Thursday, February 17, 2011

How can you deal with negative feedback?

A recent article over at All Things Workplace reminded me about the importance of negative feedback at work. Blogger Steve Roesler points out that negative feedback is necessary, especially when someone has high potential to do really well and move up in a company. It's been my experience with many managers that no one likes to give criticism, even if it's constructive. However, I wager that many interns have bosses who have zero problem flipping you off verbally and taking the criticism from useful to hurtful.

One of the best books I've ever read about communication skills stated that criticism comes in only three flavors: true, partly true, and not true. If someone criticizes you and it's true, then you can just say, "Yeah, you're right, I botched that--here's how I plan to fix it/I'm not sure how to fix it, do you have any ideas?" If the criticism is partly true, you can say, "Well, I can see how you might see it that way, but to me I really only messed up that first half/got better at returning RFIs after the XYZ proposal went out." When you believe the criticism to be untrue or even really imprecise, ask for specifics on when exactly you've messed something up terribly or been rude to a client, etc.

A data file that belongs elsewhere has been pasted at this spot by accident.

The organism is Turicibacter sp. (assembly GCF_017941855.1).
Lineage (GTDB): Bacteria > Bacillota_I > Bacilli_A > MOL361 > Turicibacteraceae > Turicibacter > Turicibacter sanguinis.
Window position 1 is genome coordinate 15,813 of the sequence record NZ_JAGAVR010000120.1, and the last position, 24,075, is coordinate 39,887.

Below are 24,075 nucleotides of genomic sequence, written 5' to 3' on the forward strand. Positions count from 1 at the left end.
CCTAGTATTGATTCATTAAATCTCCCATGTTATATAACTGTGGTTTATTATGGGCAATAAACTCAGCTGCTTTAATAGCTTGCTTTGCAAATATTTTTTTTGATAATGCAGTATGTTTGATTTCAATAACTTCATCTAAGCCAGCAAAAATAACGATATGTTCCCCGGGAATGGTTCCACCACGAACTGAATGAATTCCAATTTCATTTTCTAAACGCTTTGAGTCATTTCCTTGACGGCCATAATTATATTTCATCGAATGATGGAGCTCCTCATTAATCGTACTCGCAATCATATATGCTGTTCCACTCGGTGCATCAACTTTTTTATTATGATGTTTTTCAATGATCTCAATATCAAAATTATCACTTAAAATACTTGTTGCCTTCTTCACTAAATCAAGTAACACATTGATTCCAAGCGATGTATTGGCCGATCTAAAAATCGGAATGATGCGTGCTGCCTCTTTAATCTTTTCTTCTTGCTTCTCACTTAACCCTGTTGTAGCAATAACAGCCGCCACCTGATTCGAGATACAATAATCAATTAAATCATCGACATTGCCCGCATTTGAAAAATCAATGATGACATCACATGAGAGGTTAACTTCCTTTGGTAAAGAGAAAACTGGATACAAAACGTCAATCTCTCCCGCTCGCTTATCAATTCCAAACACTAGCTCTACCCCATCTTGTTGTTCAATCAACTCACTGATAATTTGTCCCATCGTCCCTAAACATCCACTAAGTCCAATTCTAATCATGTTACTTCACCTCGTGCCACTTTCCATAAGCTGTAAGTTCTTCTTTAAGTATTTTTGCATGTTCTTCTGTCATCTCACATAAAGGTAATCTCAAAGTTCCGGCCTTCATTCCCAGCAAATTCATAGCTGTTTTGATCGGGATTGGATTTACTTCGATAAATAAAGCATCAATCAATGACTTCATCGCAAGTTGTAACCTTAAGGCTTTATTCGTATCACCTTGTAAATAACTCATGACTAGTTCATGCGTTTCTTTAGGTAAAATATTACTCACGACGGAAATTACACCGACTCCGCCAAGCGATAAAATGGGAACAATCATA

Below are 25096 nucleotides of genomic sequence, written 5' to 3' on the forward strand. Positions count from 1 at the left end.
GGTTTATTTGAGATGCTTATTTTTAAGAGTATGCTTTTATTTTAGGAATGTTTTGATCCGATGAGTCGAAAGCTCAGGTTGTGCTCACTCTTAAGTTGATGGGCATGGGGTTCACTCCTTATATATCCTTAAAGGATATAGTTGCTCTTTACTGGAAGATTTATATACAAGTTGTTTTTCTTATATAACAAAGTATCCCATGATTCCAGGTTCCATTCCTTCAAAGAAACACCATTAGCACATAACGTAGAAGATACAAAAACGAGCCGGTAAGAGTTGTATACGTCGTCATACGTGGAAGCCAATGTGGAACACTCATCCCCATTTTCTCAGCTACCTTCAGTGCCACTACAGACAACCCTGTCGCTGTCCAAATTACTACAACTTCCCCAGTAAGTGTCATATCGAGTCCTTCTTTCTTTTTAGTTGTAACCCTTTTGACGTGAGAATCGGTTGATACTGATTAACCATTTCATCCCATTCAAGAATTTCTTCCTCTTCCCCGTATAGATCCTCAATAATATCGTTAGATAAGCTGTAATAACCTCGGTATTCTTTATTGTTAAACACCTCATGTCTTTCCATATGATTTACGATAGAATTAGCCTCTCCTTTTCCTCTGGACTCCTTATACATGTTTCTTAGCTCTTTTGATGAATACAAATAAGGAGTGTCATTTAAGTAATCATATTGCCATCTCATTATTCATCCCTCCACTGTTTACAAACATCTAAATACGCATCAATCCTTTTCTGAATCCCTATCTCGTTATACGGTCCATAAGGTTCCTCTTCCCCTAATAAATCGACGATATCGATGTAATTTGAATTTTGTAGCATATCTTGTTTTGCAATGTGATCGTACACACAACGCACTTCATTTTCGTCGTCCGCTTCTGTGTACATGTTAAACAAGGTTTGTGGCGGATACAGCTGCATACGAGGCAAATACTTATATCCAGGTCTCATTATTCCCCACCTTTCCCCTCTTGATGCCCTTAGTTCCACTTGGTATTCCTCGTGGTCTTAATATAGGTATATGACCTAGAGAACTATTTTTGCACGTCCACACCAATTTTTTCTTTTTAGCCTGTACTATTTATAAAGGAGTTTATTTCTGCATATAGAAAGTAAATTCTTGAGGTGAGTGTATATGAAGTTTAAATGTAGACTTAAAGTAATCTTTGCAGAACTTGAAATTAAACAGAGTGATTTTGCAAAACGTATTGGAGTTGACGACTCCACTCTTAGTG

When I used to do improv comedy, our group leader set up two rules and only two rules: Say "yes, and..." and don't argue. Arguing doesn't move a scene forward in comedy, and it doesn't move a performance review or project forward either. Asking for specifics on negative feedback is the best response because it moves things forward: what exactly didn't you like about the way I put this set together, what concerned you about that email I wrote, what is it about my performance here at ABC Architects that you find to just be 'adequate'?, in what specific ways do you think I can improve my writing/detailing/designing/whatever? If you get a stone wall on these requests, it's important to frame your request in terms of the job yet again: "I'd like to improve my skills in X so that I can get these projects done better/faster/to a higher quality, but I'm not sure how to do that without a specific target to aim at. Can you help me narrow down what I need to do to improve?"

By pursuing the solution to negative feedback instead of being defensive or clamming up and shutting down, you can actually use the criticism as a chance to improve. (However, if your boss is unable to be specific after some pushing for those specifics, you may figure out that he or she has bigger problems than you can solve. Maybe he or she just doesn't like you, or the problem s/he described isn't really the problem, or s/he is a terrible communicator and you may never know what the problem is. Every now and then, you meet a person like this, and they just happen to be your boss. Take a deep breath and try not to take it personally.)

No comments:

Post a Comment